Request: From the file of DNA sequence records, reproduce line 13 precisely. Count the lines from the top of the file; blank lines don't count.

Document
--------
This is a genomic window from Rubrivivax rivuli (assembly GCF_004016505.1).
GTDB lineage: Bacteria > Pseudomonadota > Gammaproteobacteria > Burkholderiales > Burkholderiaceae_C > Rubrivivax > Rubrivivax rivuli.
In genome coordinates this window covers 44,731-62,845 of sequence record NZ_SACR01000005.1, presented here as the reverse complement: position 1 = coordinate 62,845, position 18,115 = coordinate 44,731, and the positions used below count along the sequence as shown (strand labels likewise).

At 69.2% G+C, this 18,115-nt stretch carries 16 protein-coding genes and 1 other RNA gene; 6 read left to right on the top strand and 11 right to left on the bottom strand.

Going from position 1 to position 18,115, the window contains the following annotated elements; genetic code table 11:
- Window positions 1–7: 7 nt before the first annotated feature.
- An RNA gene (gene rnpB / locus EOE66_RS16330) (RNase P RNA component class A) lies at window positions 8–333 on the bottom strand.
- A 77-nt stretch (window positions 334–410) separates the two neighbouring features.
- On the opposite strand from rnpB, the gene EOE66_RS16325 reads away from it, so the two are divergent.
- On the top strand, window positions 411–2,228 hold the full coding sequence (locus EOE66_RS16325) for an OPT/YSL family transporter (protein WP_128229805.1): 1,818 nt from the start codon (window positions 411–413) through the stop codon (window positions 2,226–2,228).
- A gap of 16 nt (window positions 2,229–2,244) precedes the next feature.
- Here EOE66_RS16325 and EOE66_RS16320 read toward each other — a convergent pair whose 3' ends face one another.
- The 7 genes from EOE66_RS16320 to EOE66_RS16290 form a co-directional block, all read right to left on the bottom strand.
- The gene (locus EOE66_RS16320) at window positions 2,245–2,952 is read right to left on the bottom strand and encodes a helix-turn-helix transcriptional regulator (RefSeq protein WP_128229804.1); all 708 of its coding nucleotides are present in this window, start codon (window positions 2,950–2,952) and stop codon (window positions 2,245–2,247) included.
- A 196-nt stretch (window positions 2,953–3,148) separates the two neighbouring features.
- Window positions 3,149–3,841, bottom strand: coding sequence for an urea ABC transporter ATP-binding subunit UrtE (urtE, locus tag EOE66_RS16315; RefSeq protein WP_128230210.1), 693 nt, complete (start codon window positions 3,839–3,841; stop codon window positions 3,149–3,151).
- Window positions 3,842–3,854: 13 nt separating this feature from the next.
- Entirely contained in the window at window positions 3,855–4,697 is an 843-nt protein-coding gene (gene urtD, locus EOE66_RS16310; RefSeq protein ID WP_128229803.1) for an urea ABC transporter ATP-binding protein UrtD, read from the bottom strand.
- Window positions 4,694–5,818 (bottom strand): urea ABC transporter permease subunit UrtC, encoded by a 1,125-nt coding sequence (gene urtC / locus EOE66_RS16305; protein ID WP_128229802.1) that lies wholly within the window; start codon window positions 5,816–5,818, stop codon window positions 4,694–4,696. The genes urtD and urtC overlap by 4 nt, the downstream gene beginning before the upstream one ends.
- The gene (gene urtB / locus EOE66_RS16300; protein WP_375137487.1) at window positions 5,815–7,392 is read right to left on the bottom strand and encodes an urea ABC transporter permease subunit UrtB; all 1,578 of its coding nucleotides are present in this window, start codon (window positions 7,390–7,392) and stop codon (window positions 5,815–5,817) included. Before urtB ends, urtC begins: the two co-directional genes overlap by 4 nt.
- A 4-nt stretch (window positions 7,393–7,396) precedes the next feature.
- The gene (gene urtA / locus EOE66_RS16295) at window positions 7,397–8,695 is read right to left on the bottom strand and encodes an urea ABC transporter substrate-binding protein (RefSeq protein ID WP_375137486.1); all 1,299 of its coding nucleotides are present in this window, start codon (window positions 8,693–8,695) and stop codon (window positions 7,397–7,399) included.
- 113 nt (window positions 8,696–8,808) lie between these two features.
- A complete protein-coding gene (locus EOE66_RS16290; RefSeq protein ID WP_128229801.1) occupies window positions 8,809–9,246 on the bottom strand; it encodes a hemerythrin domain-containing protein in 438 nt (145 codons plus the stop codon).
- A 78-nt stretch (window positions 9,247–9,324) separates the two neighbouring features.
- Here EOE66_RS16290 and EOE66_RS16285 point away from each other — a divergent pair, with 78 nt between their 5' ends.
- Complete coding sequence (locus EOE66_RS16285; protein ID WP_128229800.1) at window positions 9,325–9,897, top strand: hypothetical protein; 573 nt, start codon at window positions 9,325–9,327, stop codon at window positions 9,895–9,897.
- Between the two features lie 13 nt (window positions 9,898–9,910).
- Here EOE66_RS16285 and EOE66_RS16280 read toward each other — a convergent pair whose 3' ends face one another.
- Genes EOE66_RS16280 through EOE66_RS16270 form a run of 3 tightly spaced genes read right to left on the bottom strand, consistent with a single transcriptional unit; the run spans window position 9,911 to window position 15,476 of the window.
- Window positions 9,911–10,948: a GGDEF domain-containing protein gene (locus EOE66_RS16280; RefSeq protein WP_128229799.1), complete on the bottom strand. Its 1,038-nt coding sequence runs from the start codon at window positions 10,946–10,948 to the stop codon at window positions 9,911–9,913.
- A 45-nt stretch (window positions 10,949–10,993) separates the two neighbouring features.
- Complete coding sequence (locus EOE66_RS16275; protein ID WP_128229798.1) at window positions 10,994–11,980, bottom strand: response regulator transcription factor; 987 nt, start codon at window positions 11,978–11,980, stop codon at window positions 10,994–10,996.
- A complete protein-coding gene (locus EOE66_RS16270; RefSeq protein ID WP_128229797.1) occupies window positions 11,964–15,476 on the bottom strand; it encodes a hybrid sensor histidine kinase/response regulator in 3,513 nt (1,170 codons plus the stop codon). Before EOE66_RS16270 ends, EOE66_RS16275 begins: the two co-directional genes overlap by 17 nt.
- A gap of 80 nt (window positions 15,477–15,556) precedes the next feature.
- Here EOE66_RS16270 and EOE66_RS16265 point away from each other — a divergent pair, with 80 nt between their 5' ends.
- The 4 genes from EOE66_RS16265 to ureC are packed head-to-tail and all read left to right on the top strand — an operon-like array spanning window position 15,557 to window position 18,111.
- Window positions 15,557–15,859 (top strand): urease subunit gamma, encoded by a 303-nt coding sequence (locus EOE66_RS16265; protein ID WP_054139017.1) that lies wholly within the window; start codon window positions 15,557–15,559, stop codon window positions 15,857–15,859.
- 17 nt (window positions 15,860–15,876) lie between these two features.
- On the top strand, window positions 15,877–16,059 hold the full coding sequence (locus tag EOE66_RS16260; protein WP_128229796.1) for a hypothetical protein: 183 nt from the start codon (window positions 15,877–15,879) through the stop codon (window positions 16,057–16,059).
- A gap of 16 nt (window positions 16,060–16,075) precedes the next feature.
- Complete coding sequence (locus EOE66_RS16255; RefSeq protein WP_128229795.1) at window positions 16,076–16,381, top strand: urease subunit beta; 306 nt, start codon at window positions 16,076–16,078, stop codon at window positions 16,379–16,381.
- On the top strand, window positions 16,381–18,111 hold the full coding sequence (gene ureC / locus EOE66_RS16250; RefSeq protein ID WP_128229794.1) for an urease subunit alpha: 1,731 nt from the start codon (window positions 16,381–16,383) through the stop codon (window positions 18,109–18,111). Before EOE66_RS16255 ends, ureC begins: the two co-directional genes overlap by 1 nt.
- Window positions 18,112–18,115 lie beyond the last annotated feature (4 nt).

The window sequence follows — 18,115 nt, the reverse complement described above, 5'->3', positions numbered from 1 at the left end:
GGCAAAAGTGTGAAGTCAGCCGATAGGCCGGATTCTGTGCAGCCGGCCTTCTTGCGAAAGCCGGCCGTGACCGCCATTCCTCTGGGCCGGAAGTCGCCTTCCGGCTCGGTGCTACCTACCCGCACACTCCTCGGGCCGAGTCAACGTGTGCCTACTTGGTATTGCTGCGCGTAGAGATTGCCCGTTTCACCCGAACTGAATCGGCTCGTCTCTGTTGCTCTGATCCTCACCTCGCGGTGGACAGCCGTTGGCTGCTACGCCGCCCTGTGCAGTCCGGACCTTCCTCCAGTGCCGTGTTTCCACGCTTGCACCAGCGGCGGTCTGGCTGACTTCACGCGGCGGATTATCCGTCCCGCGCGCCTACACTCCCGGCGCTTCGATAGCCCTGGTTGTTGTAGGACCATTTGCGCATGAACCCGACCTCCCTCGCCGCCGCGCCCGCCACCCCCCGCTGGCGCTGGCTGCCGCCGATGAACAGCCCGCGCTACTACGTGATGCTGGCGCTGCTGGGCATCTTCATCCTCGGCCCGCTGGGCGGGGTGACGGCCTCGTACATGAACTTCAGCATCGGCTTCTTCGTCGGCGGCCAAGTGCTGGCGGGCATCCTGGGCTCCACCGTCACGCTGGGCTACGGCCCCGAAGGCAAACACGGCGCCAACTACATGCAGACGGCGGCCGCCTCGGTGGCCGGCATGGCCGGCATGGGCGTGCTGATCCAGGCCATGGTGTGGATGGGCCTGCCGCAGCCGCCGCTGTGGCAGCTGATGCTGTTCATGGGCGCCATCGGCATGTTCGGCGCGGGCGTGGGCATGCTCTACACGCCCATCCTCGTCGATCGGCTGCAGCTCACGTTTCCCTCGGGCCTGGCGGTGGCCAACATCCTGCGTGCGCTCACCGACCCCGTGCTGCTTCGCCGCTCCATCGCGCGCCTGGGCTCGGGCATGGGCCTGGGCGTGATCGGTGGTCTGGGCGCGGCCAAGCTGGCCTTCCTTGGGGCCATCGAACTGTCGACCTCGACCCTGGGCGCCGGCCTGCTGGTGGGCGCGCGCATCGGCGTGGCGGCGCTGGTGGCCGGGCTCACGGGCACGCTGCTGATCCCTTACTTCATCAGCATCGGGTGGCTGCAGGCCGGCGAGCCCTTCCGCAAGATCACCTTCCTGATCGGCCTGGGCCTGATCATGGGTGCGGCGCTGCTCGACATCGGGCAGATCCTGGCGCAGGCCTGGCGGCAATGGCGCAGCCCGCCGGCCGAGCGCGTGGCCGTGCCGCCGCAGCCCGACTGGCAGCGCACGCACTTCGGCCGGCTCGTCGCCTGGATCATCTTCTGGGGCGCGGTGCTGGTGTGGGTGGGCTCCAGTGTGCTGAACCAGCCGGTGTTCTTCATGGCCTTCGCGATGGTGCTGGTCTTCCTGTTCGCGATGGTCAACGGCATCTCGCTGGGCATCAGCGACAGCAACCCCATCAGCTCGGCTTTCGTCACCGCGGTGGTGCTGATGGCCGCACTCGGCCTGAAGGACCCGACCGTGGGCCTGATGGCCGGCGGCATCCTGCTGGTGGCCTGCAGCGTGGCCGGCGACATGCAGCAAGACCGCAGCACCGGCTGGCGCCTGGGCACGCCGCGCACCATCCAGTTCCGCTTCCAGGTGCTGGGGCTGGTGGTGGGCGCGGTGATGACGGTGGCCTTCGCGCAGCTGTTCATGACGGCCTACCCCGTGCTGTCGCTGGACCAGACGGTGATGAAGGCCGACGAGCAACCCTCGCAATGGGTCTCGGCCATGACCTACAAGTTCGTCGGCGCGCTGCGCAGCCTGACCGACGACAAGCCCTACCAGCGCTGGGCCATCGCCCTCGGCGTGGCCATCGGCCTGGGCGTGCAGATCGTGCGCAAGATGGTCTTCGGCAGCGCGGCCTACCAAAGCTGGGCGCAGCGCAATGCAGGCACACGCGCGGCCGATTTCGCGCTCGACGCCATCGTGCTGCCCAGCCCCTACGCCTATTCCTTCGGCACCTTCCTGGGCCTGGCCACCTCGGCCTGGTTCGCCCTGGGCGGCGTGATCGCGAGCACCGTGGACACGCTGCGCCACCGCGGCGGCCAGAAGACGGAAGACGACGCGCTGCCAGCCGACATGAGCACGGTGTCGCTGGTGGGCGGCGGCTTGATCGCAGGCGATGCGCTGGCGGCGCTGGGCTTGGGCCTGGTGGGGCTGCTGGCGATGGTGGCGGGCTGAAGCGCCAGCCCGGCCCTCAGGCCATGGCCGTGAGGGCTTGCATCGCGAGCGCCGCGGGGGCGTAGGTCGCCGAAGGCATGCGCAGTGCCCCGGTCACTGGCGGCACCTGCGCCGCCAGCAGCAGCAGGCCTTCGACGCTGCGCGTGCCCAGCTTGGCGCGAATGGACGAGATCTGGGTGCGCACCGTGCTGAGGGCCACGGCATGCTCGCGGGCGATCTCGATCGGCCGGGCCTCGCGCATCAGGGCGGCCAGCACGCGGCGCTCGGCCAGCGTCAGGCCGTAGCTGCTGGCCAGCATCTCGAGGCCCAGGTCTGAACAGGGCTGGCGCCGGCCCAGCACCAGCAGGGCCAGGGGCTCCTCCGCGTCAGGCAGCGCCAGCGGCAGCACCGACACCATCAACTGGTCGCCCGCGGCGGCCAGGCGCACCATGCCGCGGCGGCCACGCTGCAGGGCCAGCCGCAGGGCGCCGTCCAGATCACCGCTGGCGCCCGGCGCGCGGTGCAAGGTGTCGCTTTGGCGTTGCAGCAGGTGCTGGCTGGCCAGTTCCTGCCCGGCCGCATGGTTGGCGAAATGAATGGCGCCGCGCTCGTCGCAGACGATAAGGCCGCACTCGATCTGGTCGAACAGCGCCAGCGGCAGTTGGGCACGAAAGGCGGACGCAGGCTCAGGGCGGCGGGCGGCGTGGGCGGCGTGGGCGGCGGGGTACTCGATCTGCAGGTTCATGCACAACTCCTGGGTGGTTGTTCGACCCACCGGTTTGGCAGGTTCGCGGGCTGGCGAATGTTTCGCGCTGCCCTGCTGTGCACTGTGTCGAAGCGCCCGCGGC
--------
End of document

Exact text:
- The 7 genes from EOE66_RS16320 to EOE66_RS16290 form a co-directional block, all read right to left on the bottom strand.